Newport Beach Neurologists

Of all the preventative medicines available across the United States, the drugs known as beta blockers are probably the most frequently prescribed. The "beta" refers to receptors on the blood vessels known as beta receptors. Beta blockers prevent the chemical interaction of certain chemicals with this receptor, hence, the term "beta blockers." Of this family of drugs, the most frequently used drug is Inderal, although others, such as Tenormin and Corgard, will also be used occasionally. Beta blockers were developed primarily for control of cardiac symptoms, but it was found coincidentally that these drugs had a remarkable effect on migraine prevention.

After this chance observation was made, studies conducted in the late 1960s and early 1970s confirmed the improvement in migraine with treatment. The studies show that sixty to seventy percent of all migraine subjects experienced a decrease of more than fifty percent in the incidence and severity of their headaches when treated with one of these beta blockers. Two beta blockers are currently FDA approved for use in the preventative treatment of migraine: propranolol (Inderal and Inderal LA) and timolol (Blocadren). Three other beta blockers are also used, although these drugs are not approved by the FDA for indication in migraine. These three agents are: atenolol (Tenormin), metoprolol (Lopressor), and nadalol (Corgard).


The possible mechanisms of action of propranolol in the prophylactic treatment of migraine are listed below:

  1. Blockade of these beta adrenergic receptors results in inhibition of arterial dilatation.

  2. The drug may block the sticky elements of the blood, the platelets, from adhering together and thus releasing substances which cause blood vessels to constrict and dilate.

  3. There may be a central mechanism of action in the brain "turning off" the generators that cause migraine.


Inderal is prescribed in milligram dosages of 60, 80, 120, 160, and occasionally even up to 240 mg. per day. Usually, the patient will be started on a low dosage of the drug to test the patient's response. Unfortunately, many physicians will abort treatment long before they have given the drug a chance to work. Inderal may take six to twelve weeks to be effective. Not only that, but the dosage may have to be increased as the weeks go by. One of the major reasons people are failures on preventative or prophylactic drugs is that they have not taken the medication long enough, nor have they taken it in a sufficient dosage.


As with every medication, Inderal has its side effects. However, some side effects are very unique to the beta blockers. Occasionally on starting the drug, a feeling of lethargy may be experiences. After all, the role of beta blockers is to prevent the effects of "adrenaline" on the body. Sometimes there may be some overshoot effect, and the patient may feel a little tired and lethargic.

Occasionally, some may experience depression on the drug. Rarely does it ever get so severe as to necessitate stopping the medicine, but this has been reported on occasion. Another side effect which men find distressing is the appearance of impotence. Even on rare occasions, orgasmic dysfunction has been noted in women; however, fortunately these side effects are relatively rare.

If the side effects are experienced, cessation of the drug usually abolishes them. A word of caution! When stopping Inderal, it should never be discontinued immediately or sometimes there may be rebound migraine or even rebound tachycardia (speeding up of the heart rate). Inderal should be tapered over a period of weeks. Because most physicians now use the long-acting variety of Inderal, it is necessary to switch over to the short-acting medication so that the drug can be tapered when that is appropriate.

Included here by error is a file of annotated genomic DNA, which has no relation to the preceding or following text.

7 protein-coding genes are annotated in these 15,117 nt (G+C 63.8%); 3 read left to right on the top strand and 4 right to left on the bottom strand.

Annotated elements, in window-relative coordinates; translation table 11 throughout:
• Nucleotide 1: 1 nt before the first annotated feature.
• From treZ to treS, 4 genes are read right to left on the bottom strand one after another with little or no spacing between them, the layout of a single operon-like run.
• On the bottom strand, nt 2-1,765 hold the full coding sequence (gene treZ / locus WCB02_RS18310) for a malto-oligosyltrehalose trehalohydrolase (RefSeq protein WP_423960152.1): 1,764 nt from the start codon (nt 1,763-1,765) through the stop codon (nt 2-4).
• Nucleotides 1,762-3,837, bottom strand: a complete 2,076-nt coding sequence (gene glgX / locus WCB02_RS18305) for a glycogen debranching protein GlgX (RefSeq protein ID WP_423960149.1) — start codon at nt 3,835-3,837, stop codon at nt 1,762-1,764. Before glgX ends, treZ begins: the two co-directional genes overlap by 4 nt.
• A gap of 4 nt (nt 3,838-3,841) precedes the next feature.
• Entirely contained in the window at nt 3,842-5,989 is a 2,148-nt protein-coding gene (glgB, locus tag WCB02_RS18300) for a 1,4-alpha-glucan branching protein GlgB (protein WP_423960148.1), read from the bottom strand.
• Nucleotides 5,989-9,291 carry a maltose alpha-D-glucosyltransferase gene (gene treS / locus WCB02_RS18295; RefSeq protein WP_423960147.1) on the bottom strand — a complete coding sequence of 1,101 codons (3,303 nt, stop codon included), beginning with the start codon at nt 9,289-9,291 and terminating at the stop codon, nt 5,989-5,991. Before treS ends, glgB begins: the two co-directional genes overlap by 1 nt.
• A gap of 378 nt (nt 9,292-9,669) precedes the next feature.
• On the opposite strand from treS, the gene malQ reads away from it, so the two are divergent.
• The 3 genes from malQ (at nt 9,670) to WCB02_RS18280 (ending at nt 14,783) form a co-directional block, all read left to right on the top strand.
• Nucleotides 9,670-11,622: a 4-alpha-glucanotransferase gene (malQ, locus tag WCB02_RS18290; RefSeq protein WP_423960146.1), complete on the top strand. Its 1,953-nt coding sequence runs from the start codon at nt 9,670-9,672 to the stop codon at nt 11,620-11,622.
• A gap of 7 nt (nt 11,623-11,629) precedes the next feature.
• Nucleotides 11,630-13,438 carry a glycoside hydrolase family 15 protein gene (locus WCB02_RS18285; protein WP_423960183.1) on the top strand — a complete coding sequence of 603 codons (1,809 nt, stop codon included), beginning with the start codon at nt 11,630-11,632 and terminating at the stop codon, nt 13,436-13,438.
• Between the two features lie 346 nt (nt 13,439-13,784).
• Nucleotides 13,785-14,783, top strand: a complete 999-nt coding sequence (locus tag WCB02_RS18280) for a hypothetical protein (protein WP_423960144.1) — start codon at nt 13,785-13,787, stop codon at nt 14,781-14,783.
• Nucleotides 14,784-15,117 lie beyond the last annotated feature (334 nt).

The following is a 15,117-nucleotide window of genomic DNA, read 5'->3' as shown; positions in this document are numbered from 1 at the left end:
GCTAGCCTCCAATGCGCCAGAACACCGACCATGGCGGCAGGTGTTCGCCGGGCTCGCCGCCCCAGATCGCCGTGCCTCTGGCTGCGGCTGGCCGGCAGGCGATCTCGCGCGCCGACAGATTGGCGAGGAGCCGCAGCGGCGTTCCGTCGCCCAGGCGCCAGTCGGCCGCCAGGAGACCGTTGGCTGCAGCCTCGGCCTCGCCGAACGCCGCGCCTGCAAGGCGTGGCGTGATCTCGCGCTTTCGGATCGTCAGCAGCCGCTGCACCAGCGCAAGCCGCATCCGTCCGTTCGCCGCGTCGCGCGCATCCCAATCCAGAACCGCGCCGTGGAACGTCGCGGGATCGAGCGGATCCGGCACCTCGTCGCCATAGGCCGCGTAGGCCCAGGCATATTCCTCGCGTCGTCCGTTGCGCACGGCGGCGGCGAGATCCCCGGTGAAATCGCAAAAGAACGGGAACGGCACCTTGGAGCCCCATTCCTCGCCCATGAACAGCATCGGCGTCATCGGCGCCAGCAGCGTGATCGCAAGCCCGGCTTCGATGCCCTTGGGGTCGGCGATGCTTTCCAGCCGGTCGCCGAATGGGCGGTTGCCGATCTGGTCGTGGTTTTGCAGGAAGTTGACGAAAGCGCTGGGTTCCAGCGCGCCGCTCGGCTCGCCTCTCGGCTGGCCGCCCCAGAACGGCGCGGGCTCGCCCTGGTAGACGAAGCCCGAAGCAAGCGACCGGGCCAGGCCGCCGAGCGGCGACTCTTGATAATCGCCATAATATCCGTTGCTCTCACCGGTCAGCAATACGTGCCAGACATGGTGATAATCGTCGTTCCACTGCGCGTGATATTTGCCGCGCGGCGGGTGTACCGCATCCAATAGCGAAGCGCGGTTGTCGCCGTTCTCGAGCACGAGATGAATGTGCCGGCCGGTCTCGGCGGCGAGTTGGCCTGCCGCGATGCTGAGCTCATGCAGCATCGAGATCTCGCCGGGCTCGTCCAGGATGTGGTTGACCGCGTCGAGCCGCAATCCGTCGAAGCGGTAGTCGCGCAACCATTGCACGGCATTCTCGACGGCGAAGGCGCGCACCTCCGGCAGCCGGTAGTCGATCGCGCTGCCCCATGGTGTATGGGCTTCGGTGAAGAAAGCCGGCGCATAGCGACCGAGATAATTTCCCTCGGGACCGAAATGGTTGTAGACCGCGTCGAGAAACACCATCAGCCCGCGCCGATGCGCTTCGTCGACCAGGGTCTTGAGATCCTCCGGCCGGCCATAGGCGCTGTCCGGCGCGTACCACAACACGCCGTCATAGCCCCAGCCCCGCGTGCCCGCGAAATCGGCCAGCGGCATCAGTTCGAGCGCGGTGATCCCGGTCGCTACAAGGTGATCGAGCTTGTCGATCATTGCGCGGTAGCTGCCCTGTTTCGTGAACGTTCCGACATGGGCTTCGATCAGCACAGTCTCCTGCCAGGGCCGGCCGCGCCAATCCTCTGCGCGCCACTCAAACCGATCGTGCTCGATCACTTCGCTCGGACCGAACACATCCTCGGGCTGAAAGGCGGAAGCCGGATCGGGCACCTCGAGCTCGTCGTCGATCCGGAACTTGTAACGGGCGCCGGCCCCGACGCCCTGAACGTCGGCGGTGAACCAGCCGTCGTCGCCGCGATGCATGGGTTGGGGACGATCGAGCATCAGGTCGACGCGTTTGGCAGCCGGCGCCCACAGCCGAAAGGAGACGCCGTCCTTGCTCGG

Not every patient is a candidate for Inderal. Diabetes is a contraindication because Inderal can sometimes mask the effects of hypoglycemia which is unacceptable in a diabetic patient. Similarly, patients with bronchial asthma or severe sinusitis should not be treated with this drug. Elderly patients with poor cardiac function should avoid beta blockers in general because the drug may sometimes precipitate congestive heart failure.


Many drug interactions and related problems have been reported with beta blockers. The following is a summary of some areas of special concern:

  1. Calcium channel blocking agents and other hypotensive agents - When beta blockers are combined with Verapamil or other medicines used in the treatment of hypertension, the combined effects of the drugs may be increased. The blood pressure in these cases may drop too low (hypotension). Patients should be monitored closely, especially during initiation of treatment. The same procedure should be followed when beta blockers are used with any other hypotensive agents. Excessive slowing of the heart may occur when beta blockers are administered with other agents that decrease heart rate.

  2. Histamine antagonists - A commonly used stomach medicine, cimetidine (Tagamet), has been shown to increase the effect of beta blockers by inhibiting their breakdown in the liver. Doses of the beta blocker must be reduced in patients using this medication.


Due to their established efficacy and safety record, beta blockers play a role in the prophylaxis of migraine with and without aura. These agents have been demonstrated to reduce the frequency and intensity of migraine attacks. If patients are screened for contraindications to these medicines, then fewer side effects are reported.

Mission Statement

Newport Beach Neurologists specializes in the treatment of pain, severe chronic headache, and multiple sclerosis.

Our guiding philosophy is that pain can stem from the body, the mind, or both. Thus, we are structured as an integrative entity equipped with all resources-medical, psychiatric, and psychological-to help patients manage pain and multiple sclerosis.